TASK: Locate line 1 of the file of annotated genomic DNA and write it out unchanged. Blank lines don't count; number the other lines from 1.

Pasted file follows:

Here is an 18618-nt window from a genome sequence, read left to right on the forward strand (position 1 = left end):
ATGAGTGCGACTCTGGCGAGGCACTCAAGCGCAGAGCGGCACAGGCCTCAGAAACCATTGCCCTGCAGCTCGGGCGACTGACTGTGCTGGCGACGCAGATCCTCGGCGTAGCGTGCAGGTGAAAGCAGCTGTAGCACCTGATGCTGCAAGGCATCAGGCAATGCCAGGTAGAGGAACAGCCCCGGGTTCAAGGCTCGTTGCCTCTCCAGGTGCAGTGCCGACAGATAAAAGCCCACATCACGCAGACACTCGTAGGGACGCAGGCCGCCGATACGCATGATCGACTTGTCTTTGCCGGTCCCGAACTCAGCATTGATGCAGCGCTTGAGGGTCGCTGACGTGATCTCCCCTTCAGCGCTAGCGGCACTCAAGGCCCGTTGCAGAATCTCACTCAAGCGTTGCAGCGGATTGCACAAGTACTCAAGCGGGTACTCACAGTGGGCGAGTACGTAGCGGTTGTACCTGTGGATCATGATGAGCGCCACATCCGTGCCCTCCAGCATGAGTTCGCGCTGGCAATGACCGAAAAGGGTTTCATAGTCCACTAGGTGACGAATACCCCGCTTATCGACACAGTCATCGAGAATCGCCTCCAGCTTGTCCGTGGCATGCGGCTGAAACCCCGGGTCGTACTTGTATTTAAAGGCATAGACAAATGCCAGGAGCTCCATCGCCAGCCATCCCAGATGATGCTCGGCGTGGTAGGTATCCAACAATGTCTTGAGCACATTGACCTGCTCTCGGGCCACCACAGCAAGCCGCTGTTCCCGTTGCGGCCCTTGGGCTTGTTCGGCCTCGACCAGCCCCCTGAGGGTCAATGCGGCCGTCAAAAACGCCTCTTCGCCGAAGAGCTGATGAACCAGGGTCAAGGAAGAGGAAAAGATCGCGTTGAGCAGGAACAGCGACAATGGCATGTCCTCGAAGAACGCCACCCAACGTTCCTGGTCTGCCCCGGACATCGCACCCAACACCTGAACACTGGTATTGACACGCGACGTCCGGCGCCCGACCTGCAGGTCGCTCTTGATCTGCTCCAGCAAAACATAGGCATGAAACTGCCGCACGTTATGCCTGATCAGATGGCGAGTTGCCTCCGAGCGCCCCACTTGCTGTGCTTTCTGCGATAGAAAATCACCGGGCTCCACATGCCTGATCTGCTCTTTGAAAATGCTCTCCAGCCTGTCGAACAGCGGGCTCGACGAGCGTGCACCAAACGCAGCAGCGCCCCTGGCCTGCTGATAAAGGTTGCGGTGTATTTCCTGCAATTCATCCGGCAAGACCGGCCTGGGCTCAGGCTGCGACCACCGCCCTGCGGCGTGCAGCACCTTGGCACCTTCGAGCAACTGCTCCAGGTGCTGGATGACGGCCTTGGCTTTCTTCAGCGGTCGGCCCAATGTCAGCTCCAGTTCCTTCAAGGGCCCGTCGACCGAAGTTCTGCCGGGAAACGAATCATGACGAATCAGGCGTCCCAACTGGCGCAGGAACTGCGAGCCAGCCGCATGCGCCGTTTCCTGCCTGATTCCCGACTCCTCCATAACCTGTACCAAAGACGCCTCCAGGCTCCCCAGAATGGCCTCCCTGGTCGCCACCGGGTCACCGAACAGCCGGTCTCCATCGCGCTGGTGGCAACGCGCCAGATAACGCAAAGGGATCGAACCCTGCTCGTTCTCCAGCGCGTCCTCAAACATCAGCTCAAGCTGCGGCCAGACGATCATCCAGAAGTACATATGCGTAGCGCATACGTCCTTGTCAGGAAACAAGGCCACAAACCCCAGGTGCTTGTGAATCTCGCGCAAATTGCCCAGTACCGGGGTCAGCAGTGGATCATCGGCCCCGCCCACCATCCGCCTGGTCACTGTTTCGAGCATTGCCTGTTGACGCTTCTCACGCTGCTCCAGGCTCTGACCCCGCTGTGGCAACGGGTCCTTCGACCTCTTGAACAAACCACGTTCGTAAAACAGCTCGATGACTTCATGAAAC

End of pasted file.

Here is an 18618-nt window from a genome sequence, read left to right on the forward strand (position 1 = left end):